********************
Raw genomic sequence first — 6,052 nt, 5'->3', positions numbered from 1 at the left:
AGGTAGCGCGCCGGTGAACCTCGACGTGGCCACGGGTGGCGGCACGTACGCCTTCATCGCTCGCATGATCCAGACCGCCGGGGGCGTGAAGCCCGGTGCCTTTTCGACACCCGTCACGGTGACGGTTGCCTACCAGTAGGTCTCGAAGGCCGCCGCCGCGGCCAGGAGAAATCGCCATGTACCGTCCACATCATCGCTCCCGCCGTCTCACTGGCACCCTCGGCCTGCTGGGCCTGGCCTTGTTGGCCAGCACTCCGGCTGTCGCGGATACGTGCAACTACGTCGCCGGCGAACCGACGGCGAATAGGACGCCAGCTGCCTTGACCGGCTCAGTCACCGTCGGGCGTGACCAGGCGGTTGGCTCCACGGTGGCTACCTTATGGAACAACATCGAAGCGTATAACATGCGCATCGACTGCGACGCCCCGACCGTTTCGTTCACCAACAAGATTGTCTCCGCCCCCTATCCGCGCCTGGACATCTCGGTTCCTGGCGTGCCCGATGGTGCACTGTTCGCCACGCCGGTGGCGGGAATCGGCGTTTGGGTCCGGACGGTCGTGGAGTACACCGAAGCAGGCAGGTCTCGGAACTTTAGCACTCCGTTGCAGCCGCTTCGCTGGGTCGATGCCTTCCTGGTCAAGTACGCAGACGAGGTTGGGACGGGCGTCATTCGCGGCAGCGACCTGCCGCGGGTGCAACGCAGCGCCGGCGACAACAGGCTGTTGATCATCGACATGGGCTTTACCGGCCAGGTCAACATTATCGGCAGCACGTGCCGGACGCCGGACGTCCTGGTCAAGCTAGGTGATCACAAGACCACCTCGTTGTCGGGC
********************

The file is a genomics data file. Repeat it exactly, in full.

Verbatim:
Raw genomic sequence first — 6,052 nt, 5'->3', positions numbered from 1 at the left:
AGGTAGCGCGCCGGTGAACCTCGACGTGGCCACGGGTGGCGGCACGTACGCCTTCATCGCTCGCATGATCCAGACCGCCGGGGGCGTGAAGCCCGGTGCCTTTTCGACACCCGTCACGGTGACGGTTGCCTACCAGTAGGTCTCGAAGGCCGCCGCCGCGGCCAGGAGAAATCGCCATGTACCGTCCACATCATCGCTCCCGCCGTCTCACTGGCACCCTCGGCCTGCTGGGCCTGGCCTTGTTGGCCAGCACTCCGGCTGTCGCGGATACGTGCAACTACGTCGCCGGCGAACCGACGGCGAATAGGACGCCAGCTGCCTTGACCGGCTCAGTCACCGTCGGGCGTGACCAGGCGGTTGGCTCCACGGTGGCTACCTTATGGAACAACATCGAAGCGTATAACATGCGCATCGACTGCGACGCCCCGACCGTTTCGTTCACCAACAAGATTGTCTCCGCCCCCTATCCGCGCCTGGACATCTCGGTTCCTGGCGTGCCCGATGGTGCACTGTTCGCCACGCCGGTGGCGGGAATCGGCGTTTGGGTCCGGACGGTCGTGGAGTACACCGAAGCAGGCAGGTCTCGGAACTTTAGCACTCCGTTGCAGCCGCTTCGCTGGGTCGATGCCTTCCTGGTCAAGTACGCAGACGAGGTTGGGACGGGCGTCATTCGCGGCAGCGACCTGCCGCGGGTGCAACGCAGCGCCGGCGACAACAGGCTGTTGATCATCGACATGGGCTTTACCGGCCAGGTCAACATTATCGGCAGCACGTGCCGGACGCCGGACGTCCTGGTCAAGCTAGGTGATCACAAGACCACCTCGTTGTCGGGC